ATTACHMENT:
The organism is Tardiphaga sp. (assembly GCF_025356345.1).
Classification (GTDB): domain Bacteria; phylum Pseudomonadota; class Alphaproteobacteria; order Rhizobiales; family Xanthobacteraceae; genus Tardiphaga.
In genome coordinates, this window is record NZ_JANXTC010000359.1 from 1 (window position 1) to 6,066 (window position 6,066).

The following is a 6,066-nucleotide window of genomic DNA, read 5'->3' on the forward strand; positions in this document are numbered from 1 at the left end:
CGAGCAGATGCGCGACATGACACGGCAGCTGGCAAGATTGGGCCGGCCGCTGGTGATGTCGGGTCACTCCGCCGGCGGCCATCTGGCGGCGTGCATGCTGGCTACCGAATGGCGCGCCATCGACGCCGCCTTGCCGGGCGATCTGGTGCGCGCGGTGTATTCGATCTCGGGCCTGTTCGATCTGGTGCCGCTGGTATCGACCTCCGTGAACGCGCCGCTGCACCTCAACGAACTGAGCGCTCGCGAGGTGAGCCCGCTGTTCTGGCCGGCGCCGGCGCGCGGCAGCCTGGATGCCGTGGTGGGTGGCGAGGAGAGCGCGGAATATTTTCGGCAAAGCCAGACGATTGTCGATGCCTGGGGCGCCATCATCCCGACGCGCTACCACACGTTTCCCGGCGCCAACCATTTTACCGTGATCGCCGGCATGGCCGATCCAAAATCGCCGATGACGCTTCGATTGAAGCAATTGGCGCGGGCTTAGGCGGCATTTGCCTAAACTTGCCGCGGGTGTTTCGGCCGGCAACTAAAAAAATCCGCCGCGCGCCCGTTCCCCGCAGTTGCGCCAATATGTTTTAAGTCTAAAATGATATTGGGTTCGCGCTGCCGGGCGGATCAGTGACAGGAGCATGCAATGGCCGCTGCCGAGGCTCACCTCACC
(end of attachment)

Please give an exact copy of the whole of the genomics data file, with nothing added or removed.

The organism is Tardiphaga sp. (assembly GCF_025356345.1).
Classification (GTDB): domain Bacteria; phylum Pseudomonadota; class Alphaproteobacteria; order Rhizobiales; family Xanthobacteraceae; genus Tardiphaga.
In genome coordinates, this window is record NZ_JANXTC010000359.1 from 1 (window position 1) to 6,066 (window position 6,066).

The following is a 6,066-nucleotide window of genomic DNA, read 5'->3' on the forward strand; positions in this document are numbered from 1 at the left end:
CGAGCAGATGCGCGACATGACACGGCAGCTGGCAAGATTGGGCCGGCCGCTGGTGATGTCGGGTCACTCCGCCGGCGGCCATCTGGCGGCGTGCATGCTGGCTACCGAATGGCGCGCCATCGACGCCGCCTTGCCGGGCGATCTGGTGCGCGCGGTGTATTCGATCTCGGGCCTGTTCGATCTGGTGCCGCTGGTATCGACCTCCGTGAACGCGCCGCTGCACCTCAACGAACTGAGCGCTCGCGAGGTGAGCCCGCTGTTCTGGCCGGCGCCGGCGCGCGGCAGCCTGGATGCCGTGGTGGGTGGCGAGGAGAGCGCGGAATATTTTCGGCAAAGCCAGACGATTGTCGATGCCTGGGGCGCCATCATCCCGACGCGCTACCACACGTTTCCCGGCGCCAACCATTTTACCGTGATCGCCGGCATGGCCGATCCAAAATCGCCGATGACGCTTCGATTGAAGCAATTGGCGCGGGCTTAGGCGGCATTTGCCTAAACTTGCCGCGGGTGTTTCGGCCGGCAACTAAAAAAATCCGCCGCGCGCCCGTTCCCCGCAGTTGCGCCAATATGTTTTAAGTCTAAAATGATATTGGGTTCGCGCTGCCGGGCGGATCAGTGACAGGAGCATGCAATGGCCGCTGCCGAGGCTCACCTCACC